Cara Koen aimed her iPhone at the young student standing in front of a brightly colored bulletin board at St. Norbert School. "OK, let's do the come-and-explore part again," she told second-grader Cadence Levin.
Koen visited the Florissant school earlier this month to shoot video promoting Catholic Schools Week. As director of advancement for the Federation of Catholic Schools in the Northeast Deanery, such work is a regular part of Koen's routine.
The federation formed in 2010 as a gateway to increasing the viability, affordability and accessibility of quality Catholic education in the Northeast County Deanery of the archdiocese. It covers the nine schools — Blessed Teresa of Calcutta and Our Lady of Guadalupe in Ferguson, Sacred Heart, St. Angela Merici, St. Ferdinand, St. Norbert and St. Rose Philippine Duchesne in Florissant, Christ Light of the Nations in Spanish Lake and St. Ann in Normandy (the latter belongs to the Northwest County Deanery).
That desire for collaboration was partly born from a reorganization of Catholic schools in the Northeast Deanery in 2005, in which the deanery went from 15 schools serving 25 parishes, to eight schools serving 11 parishes. Declining enrollment numbers and increased costs in Catholic education were among the reasons for the changes.
In January, Northeast Deanery schools held meetings to consider yet new governance models for some of those schools. Among the proposals was a partnership model among four schools (St. Ferdinand, St. Angela Merici, St. Norbert and St. Rose Philippine Duchesne) that would facilitate better collaboration with resources and to assist in reducing competition among schools for funding and enrollment.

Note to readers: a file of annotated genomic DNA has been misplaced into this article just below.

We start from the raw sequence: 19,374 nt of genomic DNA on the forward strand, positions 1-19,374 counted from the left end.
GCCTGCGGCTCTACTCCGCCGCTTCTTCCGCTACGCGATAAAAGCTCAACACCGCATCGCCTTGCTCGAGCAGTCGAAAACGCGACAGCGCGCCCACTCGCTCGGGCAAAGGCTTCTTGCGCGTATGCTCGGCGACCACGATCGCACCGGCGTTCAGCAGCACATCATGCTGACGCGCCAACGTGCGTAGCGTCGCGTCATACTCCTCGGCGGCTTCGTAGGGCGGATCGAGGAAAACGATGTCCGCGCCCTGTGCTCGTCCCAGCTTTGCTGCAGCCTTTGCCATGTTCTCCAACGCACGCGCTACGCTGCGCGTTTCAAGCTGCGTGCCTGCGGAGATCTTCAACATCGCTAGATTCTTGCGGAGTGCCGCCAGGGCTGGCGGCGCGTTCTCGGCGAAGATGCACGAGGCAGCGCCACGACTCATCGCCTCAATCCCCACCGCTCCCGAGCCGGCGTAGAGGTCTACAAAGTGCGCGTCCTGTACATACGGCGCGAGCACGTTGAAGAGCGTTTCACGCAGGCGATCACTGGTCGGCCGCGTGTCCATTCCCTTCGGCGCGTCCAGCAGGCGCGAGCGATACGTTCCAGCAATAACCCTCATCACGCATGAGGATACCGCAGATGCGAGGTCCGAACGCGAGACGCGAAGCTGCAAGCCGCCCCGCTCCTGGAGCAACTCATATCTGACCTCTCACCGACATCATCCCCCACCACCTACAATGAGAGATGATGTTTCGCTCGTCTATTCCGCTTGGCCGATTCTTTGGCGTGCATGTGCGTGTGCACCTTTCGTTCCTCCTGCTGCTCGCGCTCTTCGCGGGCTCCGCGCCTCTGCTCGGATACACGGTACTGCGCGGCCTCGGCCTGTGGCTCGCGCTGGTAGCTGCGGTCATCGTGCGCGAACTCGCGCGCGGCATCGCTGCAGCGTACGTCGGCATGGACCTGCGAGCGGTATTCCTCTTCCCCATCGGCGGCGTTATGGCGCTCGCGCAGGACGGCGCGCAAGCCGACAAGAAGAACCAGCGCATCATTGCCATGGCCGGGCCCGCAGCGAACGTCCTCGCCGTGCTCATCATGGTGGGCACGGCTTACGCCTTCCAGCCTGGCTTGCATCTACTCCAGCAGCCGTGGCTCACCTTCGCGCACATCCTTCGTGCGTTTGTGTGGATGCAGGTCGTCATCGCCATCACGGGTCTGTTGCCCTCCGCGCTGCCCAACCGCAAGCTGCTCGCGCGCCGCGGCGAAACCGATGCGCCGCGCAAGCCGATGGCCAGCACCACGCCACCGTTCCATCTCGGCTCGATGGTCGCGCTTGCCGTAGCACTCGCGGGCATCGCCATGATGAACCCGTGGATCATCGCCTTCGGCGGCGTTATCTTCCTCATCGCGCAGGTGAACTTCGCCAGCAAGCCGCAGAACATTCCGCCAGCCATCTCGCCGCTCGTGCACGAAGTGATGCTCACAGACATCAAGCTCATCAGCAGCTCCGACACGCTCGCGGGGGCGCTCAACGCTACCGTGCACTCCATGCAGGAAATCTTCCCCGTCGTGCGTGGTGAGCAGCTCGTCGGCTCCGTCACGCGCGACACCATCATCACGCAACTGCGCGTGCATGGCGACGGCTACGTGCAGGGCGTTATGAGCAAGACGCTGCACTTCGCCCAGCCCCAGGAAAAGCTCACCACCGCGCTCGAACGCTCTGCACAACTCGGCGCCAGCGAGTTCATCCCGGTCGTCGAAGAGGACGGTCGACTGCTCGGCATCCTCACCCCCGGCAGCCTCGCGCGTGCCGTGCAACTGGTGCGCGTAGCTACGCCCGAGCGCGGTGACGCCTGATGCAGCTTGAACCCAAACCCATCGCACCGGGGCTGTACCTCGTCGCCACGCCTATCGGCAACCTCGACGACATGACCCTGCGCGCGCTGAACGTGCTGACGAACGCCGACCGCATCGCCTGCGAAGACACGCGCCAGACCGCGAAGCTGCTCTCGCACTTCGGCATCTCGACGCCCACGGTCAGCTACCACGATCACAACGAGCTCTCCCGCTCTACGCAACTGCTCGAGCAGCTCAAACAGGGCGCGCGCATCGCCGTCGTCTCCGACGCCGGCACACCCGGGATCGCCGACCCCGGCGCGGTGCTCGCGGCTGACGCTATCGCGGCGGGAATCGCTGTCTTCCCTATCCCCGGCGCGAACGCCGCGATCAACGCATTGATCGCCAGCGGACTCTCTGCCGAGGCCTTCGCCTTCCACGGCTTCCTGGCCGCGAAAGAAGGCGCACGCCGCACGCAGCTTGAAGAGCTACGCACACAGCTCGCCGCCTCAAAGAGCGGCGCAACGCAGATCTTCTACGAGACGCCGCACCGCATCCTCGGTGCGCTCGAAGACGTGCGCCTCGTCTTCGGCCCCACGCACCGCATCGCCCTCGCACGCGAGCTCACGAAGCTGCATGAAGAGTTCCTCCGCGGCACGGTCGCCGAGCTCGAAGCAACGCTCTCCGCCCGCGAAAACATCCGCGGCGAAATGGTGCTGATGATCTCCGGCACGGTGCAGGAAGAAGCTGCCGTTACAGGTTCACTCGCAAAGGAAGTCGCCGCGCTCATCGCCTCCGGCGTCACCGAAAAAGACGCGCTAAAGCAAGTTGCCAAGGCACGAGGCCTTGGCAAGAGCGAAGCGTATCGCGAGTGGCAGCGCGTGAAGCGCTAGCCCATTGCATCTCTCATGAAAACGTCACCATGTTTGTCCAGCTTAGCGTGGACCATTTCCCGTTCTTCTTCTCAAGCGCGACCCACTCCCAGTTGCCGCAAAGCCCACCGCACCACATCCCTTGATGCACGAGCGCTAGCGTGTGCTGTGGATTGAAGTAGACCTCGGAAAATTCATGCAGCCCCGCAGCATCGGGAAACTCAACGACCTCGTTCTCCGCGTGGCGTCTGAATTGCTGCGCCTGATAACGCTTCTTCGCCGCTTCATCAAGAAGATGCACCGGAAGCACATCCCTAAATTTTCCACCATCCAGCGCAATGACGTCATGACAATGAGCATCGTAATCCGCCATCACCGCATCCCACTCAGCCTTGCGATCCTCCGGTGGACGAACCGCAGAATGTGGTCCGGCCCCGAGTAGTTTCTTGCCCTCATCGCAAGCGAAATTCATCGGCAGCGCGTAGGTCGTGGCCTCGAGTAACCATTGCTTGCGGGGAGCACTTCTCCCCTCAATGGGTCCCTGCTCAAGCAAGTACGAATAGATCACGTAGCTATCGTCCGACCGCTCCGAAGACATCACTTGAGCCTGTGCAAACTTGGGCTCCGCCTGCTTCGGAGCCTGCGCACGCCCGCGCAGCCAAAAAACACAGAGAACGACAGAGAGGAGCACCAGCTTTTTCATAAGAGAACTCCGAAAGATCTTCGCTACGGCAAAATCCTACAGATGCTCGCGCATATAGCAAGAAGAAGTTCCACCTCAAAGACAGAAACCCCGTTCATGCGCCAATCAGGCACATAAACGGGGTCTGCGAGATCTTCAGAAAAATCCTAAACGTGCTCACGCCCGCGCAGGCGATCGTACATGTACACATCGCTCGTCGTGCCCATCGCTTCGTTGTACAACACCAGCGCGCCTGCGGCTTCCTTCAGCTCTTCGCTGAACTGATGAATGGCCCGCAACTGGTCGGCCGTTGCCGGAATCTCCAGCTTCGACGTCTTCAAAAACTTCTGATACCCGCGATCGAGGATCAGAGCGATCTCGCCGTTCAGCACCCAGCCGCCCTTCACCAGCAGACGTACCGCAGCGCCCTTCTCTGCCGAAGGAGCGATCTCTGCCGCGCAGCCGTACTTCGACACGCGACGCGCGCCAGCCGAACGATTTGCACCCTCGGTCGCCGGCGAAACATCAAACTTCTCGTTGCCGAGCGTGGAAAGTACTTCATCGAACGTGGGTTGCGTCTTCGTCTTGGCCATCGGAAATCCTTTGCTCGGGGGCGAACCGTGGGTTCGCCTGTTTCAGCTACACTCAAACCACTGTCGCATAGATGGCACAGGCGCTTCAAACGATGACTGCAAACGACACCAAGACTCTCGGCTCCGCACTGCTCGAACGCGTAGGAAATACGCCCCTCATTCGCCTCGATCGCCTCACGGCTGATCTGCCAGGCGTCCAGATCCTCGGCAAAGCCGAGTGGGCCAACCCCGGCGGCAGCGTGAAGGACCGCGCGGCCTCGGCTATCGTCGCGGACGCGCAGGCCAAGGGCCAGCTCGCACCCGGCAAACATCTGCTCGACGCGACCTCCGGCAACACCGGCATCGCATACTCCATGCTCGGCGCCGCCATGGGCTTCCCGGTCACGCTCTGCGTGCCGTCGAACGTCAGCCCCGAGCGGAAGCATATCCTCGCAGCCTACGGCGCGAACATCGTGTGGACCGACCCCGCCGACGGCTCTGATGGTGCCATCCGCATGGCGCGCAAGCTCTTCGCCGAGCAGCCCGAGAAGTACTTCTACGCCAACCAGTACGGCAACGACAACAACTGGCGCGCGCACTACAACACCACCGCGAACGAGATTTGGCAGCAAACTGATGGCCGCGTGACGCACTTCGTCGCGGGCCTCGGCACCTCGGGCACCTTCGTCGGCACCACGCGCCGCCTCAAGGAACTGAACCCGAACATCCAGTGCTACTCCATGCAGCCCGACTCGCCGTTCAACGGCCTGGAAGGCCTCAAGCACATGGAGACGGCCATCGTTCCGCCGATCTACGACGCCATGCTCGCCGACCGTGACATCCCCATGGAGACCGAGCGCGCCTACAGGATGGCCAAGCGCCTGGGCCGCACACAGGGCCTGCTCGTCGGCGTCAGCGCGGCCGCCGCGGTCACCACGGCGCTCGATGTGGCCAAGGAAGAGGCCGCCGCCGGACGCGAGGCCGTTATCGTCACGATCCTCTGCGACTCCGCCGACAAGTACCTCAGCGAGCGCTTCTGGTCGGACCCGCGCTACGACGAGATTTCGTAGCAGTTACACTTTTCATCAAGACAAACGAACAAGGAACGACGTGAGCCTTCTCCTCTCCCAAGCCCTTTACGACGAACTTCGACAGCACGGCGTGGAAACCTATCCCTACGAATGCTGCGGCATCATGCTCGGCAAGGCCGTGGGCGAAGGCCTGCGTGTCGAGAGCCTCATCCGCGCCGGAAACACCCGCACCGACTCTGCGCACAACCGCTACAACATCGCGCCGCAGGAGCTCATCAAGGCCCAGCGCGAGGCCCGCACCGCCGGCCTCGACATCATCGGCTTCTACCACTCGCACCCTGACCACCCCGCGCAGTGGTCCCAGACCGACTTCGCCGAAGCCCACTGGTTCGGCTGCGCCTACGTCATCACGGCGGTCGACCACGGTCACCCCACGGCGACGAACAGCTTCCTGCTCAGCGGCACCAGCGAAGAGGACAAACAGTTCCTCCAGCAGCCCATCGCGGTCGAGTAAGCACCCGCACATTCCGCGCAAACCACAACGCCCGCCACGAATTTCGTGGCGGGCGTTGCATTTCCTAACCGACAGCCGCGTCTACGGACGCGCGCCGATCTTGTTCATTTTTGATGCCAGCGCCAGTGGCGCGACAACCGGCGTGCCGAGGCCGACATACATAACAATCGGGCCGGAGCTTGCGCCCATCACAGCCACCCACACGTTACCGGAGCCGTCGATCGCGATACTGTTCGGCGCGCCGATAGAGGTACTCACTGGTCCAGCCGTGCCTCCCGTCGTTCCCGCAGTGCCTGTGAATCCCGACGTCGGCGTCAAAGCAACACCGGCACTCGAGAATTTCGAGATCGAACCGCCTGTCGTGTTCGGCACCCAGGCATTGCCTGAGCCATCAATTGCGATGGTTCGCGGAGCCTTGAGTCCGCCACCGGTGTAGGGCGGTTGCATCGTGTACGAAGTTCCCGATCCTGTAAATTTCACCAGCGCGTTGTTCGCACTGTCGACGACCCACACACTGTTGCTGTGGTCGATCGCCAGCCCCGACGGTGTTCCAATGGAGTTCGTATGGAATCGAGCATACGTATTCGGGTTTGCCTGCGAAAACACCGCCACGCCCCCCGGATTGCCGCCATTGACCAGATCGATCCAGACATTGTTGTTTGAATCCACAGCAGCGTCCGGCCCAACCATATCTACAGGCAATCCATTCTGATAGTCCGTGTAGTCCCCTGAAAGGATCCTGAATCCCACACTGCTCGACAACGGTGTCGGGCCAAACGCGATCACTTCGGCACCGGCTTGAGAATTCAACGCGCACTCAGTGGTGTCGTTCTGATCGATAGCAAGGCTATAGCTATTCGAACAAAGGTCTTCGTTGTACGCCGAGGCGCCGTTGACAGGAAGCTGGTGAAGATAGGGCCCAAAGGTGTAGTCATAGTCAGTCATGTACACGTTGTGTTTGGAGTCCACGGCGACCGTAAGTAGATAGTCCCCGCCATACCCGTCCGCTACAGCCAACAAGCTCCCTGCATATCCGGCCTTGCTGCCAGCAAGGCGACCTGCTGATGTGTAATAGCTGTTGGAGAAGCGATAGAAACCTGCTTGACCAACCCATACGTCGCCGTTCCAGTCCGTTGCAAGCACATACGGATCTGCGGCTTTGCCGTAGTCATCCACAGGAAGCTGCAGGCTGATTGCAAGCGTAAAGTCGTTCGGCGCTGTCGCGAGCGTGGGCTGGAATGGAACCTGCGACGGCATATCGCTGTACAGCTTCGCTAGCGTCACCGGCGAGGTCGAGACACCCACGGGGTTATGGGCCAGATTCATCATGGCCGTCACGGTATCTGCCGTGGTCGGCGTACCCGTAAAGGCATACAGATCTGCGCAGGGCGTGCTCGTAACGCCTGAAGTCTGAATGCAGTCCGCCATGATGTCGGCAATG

Principals and pastors from the nine schools and 11 parishes meet quarterly to set goals. Teachers across the deanery also participate in professional learning teams, sharing best practices for grade levels and subject areas. The latter effort was recognized with a national award from Today's Catholic Teacher magazine.
This year, schools in the deanery began implementing a more concentrated approach to STEM (science, technology, math and engineering), and teachers underwent training. "It gives us a chance, anytime there's something new or we want to highlight, we can reach more teachers at one time," said Ken Morr, St. Rose principal. "It makes a difference."
Koen's job is to bring all of those efforts together. She works to secure grant funding for projects, such as funding from the Koch Foundation for sacramental preparation retreats, and from SSM Health DePaul Hospital for the CatholicFIT program. She also works with a committee to develop marketing strategies to be shared among the schools.
As a first-year principal, St. Norbert principal Rebecca Nestor said she only applied at schools within the federation because she wanted that sense of unity. "As a new principal, it's kind of scary going into my first Catholic Schools Week — and (Koen's) like, 'Here's all the marketing things you need.' I know talking to principals outside of the federation, they don't have that kind of support. It feels great knowing I have somebody on my side."
Koen's roots are in north St. Louis County. Raised at the former Our Lady of Fatima School and a graduate of Incarnate Word Academy, she and her husband, Bryan, now have four children at Catholic schools in North County. "I really love the diversity," she said. "My kids are attending a school where not everybody looks like them and they all have common faith values. It's such a genuine community. Any of our (North County) schools, I would feel the same way about it."